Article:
Monday, August 9, 2010

A Second Life

Magnet # 314:  Chicago Nighttime Skyline

Material:  Metal

Purchased By:  Eric

Here's to Chicago, which celebrates the anniversary of its incorporation by the state of Illinois in 1833 tomorrow. Back then, it was a village of just about 200 people, and boy, has it grown! The city is now home to about 2.8 million residents, making it the third most populous in the nation, behind New York City and Los Angeles.

In the 1770s, John Baptiste Point du Sable, who had been born in Haiti, became the first non-indigenous person to live in what would become Chicago when he established a fur trading post there. Before long, the United States was acquiring land there and set up Fort Dearborn in 1803, although it wouldn't last long. Within a decade of its 1833 incorporation, it had grown to over 4,000 residents and it was incorporated again as the City of Chicago on March 4, 1837. Just a year later, the creation of railroads and the opening of the Illinois and Michigan Canal helped to bring more commerce and people to the area, particularly immigrants from overseas. The city grew rapidly as a manufacturing and retail center, but hard times hit when the Great Chicago Fire of 1871 broke out and destroyed nearly a third of it. Undaunted, Chicago began to rebuild, and its first skyscraper was created. By 1893, it was able to host the World's Colombian Exposition, an event that brought in nearly 30 million attendants and proved to be the most influential world's fair ever. But in the 1920's, the character of the city began to be tarnished as a rise of gangsters, most notably Al Capone and John Dillinger, fought each other and the police for control of the city. With its big banks and large population, it was an attractive place to commit crimes before heading off to nearby remote locations in Michigan, Wisconsin, and Indiana to hide out. And even though the authorities eventually brought down these mobsters, they left a stain of crime that has continued to haunt the city, even as modern-day scandals break out there. The perceived machine politics of the city are what now bring it corruption, and some might argue that these elected officials aren't much better than the gangsters. Regardless, Chicago has risen to become one of its nations greatest cities, yet one of its nicknames is the unfortunate Second City. This began in part because the city was second in population rank to New York City for decades, but when a New Yorker writer used the term for the title of a book about the city he published in 1952, it stuck on permanently. This has helped create a bit of a rivalry between Chicago and New York City, which is only compounded when pizza is added to the mix - these two metropolises like their pizza, and they like it their way!

I know I've mentioned on here before that I've been to the Chicago area a couple of times when I was growing up. My Dad's sister and her family lived there at that time, in the suburbs of Homewood, but we ventured into the city to see all it has to offer. I remember one of the first activities we did was travel in a tourboat on Chicago Harbor. We also headed to the top of the Sears (yes, Sears) Tower, where the view was pretty amazing. My aunt took us to Chicago Institute of Science and Technology specifically so I could see Colleen Moore's Fairy Castle there. She was a silent film star with a passion for creating dollhouses and this was her masterpiece. It's eight feet tall, three stories in all, features murals painted by artists such as Walt Disney, houses her collection of antique miniatures, including tiny bearskin rugs, and even has electricity and running water. There's also a garden with Cinderella's silver coach and a weeping willow that, well, weeps. This is a great exhibit for children of all ages and it's placed in a dark room with the castle lit up to make it even more impressive. Unfortunately, I don't remember much of what we had to eat on my trips to the Windy City, so I guess if I ever go back, I'd make a point to try the local deep dish pizza, perhaps at Pizzeria Uno. And I've also mentioned my desire to try a gourmet sausage at Hot Doug's on here. I think I'd have a fun time revisiting Chicago as an adult - hope I get the chance sometime.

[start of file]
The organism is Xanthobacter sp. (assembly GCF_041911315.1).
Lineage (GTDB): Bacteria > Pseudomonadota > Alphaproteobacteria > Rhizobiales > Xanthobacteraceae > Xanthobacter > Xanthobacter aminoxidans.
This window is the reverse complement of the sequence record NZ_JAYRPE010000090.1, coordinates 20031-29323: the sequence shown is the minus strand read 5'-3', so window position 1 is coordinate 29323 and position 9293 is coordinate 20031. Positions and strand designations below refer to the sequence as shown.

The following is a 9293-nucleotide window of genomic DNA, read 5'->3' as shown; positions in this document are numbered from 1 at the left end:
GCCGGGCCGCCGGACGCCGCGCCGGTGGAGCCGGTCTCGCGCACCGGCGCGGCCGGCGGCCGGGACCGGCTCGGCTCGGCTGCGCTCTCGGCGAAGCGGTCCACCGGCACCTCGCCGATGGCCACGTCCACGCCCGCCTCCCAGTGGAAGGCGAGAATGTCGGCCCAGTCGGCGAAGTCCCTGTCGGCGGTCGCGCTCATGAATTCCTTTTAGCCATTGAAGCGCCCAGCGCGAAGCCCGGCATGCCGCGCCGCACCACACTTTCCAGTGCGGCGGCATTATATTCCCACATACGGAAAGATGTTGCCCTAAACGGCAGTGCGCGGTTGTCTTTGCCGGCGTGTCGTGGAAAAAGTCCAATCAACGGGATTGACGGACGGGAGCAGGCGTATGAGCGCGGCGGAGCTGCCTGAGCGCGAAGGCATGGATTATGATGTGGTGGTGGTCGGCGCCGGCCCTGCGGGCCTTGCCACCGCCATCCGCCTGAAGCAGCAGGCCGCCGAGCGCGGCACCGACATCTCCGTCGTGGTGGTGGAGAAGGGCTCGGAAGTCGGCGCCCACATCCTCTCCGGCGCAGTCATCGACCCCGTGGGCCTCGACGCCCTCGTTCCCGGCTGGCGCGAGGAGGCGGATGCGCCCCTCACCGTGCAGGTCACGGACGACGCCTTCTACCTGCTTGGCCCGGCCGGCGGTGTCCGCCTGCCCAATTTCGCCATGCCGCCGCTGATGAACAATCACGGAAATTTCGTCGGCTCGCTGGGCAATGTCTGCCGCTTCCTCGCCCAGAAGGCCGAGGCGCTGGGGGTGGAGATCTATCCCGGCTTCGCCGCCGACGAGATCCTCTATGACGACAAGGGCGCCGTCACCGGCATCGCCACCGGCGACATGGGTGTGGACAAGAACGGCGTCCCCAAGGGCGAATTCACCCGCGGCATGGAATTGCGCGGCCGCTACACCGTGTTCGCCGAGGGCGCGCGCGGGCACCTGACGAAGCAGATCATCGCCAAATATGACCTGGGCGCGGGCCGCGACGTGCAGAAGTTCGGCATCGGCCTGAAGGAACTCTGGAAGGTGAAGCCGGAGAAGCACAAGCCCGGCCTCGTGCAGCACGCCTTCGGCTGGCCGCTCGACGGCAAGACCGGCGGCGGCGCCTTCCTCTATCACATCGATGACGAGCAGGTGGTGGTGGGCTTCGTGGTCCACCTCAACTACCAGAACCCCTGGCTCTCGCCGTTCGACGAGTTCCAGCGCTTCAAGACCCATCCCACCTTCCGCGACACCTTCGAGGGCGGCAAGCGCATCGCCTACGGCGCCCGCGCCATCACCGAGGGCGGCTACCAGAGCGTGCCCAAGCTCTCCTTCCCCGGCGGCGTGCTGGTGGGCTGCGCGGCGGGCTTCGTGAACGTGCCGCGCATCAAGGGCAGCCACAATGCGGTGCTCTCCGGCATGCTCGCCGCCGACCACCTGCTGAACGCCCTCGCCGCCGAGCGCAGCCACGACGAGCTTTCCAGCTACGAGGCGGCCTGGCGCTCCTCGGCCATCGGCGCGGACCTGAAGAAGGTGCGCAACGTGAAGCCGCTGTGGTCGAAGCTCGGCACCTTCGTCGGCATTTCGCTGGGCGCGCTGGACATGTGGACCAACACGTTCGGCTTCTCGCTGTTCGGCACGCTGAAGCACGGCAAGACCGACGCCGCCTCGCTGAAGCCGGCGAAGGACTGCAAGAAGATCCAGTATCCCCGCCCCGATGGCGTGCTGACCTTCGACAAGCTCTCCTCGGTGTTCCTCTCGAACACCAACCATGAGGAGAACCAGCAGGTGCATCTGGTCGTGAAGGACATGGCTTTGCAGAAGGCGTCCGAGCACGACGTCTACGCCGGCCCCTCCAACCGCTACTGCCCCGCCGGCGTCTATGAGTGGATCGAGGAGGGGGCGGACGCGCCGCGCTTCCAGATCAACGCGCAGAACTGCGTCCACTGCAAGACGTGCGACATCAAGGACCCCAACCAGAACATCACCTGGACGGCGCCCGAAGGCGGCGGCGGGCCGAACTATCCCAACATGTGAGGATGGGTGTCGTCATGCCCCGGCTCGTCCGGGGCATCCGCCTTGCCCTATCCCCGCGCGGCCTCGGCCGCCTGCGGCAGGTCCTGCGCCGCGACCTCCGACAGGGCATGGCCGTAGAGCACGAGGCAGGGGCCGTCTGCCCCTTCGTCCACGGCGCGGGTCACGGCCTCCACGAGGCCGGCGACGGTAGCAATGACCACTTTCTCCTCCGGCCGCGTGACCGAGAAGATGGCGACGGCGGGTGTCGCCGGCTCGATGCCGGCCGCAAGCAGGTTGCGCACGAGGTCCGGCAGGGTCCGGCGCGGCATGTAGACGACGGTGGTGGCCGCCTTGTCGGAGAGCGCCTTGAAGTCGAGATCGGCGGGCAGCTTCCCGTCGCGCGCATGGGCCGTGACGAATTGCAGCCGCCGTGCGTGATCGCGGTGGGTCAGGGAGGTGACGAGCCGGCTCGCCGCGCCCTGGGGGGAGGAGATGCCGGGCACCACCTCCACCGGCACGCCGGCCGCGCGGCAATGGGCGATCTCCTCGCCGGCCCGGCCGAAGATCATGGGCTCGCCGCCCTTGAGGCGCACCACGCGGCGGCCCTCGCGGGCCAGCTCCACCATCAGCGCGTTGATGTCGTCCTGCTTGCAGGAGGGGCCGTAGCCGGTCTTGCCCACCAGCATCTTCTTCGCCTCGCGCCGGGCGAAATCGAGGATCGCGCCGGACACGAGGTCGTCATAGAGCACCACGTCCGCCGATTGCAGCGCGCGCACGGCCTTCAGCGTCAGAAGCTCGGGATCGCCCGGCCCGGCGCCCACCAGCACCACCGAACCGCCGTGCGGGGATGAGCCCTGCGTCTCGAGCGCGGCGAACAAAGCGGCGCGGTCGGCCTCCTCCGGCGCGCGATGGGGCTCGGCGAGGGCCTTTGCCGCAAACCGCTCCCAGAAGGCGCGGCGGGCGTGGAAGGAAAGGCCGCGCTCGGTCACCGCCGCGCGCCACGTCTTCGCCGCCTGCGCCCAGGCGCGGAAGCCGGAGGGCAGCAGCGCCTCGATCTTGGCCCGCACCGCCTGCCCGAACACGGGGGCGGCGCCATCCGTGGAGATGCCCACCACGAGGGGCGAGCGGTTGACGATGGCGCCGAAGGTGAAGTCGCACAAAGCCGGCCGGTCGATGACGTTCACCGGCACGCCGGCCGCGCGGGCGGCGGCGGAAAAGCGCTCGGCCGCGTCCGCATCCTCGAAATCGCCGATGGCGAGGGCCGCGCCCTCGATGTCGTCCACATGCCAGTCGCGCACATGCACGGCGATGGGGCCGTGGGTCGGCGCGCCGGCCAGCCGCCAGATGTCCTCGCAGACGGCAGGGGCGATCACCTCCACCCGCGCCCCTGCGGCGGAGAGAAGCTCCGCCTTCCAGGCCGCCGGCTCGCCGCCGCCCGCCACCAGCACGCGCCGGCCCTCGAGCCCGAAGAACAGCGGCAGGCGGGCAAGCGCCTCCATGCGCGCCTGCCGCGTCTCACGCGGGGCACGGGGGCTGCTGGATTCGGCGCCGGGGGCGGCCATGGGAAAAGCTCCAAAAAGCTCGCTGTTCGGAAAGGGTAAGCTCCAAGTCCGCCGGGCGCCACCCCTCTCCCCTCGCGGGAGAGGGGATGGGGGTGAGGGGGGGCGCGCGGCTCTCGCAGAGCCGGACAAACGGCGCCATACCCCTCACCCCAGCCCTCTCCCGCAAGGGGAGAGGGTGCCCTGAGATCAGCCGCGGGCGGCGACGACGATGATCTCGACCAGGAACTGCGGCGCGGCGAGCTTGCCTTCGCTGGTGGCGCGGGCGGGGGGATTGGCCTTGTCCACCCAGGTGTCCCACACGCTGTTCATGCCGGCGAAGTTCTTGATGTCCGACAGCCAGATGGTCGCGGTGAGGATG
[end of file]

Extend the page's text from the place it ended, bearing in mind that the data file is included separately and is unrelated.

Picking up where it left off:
Some have said that the Second City title actually refers to the new Chicago that was built after the fire in 1871 destroyed so much of the city, and it's an explanation that makes sense. It's hard to know where the city would be if that disaster had never occurred, but it transformed a city built mostly by wood to one of steel. Clearly, Chicago is doing very well these days and is poised for a prosperous future, even if it doesn't beat the population size of New York City.

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